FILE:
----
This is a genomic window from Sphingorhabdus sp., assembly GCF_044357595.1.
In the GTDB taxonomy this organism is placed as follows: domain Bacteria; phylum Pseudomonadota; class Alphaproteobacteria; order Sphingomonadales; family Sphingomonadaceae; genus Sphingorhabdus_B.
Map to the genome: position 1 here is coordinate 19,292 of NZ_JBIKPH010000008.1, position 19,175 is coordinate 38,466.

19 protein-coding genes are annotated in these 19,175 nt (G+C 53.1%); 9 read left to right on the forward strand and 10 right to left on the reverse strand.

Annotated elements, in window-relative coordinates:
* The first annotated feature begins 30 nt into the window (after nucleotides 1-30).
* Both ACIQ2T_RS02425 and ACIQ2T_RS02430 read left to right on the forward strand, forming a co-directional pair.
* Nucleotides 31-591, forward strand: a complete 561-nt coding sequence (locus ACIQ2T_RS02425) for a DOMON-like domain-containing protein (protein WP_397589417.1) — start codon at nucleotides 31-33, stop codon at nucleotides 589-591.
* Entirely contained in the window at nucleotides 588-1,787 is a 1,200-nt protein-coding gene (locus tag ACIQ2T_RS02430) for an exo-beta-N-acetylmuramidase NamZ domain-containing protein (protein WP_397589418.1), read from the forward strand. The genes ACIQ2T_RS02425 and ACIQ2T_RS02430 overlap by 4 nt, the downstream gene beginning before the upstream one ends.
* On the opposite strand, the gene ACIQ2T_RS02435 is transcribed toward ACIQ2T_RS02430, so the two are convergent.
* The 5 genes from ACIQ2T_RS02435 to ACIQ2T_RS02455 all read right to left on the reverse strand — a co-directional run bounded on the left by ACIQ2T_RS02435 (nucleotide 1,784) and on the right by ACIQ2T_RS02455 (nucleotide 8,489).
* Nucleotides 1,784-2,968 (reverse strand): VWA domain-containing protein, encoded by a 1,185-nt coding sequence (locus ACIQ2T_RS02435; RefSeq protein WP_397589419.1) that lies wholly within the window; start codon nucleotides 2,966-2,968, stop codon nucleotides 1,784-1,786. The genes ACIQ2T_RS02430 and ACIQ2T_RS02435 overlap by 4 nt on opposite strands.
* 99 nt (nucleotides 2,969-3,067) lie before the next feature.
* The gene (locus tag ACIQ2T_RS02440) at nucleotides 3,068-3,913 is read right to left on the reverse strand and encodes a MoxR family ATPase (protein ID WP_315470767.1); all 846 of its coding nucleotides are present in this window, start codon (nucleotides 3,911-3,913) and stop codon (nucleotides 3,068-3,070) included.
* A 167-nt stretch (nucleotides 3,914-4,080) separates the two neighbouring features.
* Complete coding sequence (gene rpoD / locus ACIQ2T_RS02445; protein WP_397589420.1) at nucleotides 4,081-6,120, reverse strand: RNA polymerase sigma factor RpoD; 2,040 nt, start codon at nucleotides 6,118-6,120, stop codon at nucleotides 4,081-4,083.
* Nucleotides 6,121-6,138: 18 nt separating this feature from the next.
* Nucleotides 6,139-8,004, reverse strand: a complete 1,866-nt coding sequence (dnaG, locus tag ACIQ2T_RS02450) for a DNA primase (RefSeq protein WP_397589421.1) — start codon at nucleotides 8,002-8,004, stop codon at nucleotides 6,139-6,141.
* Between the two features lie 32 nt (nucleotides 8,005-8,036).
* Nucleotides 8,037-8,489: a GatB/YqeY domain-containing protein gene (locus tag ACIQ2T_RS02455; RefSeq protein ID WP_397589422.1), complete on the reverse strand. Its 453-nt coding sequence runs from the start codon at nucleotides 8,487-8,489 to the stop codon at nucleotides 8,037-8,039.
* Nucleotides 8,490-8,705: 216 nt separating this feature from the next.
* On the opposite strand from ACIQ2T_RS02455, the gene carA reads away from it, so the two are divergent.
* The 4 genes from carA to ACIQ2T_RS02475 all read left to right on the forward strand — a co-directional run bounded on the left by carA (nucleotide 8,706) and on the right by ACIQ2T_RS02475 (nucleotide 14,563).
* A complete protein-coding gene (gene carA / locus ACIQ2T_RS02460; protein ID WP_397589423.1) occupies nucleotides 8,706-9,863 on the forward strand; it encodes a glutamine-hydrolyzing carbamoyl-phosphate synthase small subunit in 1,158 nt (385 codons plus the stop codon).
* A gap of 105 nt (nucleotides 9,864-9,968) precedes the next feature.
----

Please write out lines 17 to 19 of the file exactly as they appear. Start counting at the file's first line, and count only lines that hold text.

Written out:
* Nucleotides 6,121-6,138: 18 nt separating this feature from the next.
* Nucleotides 6,139-8,004, reverse strand: a complete 1,866-nt coding sequence (dnaG, locus tag ACIQ2T_RS02450) for a DNA primase (RefSeq protein WP_397589421.1) — start codon at nucleotides 8,002-8,004, stop codon at nucleotides 6,139-6,141.
* Between the two features lie 32 nt (nucleotides 8,005-8,036).